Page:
Please don't mind the stench: the heady delights of stinky snails
Luosifen, the river snail rice noodle known for its pungent stinky smell and spicy taste, has been trending on the food scene for the past few years.
This special local dish from Liuzhou, in the Guangxi Zhuang Autonomous Region in southern China, has made its way into supermarkets all over the country, reaching places where even the local appetite is traditionally light and sweet.
It's one of the best-selling instant foods in China and has left its footprint across the food scene.
In June, luosifen was made it to the latest list of national intangible cultural heritage released by the State Council.
As a signature food of Liuzhou, this one dish has made the city famous and prosperous.
The smelly legend
The highlight of classic luosifen dish is the slow-cooked broth stewed with river snails and pork bones, seasoned with a variety of spices and herbs, to deliver a rich umami and aromatic flavor.
Most luosifen dishes don't contain the actual river snails because they are discarded after the soup is ready. Rather, this dish features a wide selection of toppings such as dried radish, fried peanuts, fried bean curd sheets, wood ear mushroom, green vegetables and more. Braised duck feet, fried egg and braised pork trotters are three classic protein toppings that hardcore fans of luosifen find indispensable.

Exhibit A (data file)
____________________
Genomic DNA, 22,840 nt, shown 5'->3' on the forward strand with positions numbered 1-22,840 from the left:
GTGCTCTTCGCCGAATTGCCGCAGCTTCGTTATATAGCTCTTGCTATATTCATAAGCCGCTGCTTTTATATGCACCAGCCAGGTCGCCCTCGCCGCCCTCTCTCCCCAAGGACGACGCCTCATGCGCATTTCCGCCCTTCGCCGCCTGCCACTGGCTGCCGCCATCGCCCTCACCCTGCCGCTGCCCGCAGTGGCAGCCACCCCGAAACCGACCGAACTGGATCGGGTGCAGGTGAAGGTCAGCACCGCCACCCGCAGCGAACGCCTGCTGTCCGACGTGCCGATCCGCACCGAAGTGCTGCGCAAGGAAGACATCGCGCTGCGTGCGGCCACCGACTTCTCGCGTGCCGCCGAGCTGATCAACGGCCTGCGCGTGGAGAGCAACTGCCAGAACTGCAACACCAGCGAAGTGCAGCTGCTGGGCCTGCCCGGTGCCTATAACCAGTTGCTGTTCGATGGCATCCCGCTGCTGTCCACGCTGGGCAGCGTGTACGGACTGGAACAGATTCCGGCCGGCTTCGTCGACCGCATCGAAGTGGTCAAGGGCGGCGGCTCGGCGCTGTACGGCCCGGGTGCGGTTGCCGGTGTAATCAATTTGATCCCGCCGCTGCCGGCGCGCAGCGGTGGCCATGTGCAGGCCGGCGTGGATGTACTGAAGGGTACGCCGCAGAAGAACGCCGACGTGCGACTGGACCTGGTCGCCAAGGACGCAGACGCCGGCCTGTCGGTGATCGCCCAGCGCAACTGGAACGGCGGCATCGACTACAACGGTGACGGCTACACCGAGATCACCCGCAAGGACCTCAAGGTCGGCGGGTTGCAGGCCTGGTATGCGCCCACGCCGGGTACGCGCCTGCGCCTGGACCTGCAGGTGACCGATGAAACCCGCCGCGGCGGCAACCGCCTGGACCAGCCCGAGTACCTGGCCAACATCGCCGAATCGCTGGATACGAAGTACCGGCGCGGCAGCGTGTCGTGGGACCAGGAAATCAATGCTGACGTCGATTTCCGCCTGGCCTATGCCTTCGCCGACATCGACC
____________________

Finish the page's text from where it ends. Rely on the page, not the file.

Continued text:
Now, some restaurants offer cooked river snails as a side or a topping, the meat of which can be taken out with a toothpick.
The stinky smell and taste of the luosifen, however, comes from the pickled sour bamboo shoot shreds, which is made by boiling the shreds of fresh bamboo shoots and then sealing them in a container until the taste becomes sour and stinky.
Luosifen is usually served hot with soup, but a dry version is also available, which mixes the rice noodles with the rich toppings and is ideal for the hotter weather. It's also less spicy without the hot soup with chili oil floating on top.
The best luosifen is no doubt the freshly made noodles found in the small eateries specializing in the delight, and dining in also comes with the cost of smelling like luosifen from head to toe.
Instant luosifen noodle packs that contain dried rice noodles, soup concentrate and the classic toppings is a convenient way to make and enjoy the dish at home, away from the crowd.
It's crucial to read the instructions, as most packs require boiling the rice noodles for certain time instead of soaking them in boiling water like the regular instant noodles.
If that's still too much trouble, there is the instant luosifen packed as instant hotpots that comes with a heating pack, although the texture of the noodle is less ideal compared with the freshly cooked ones.
For people with an extra heavy taste for luosifen, some brands have elevated versions with much more intense stinky and spicy flavors.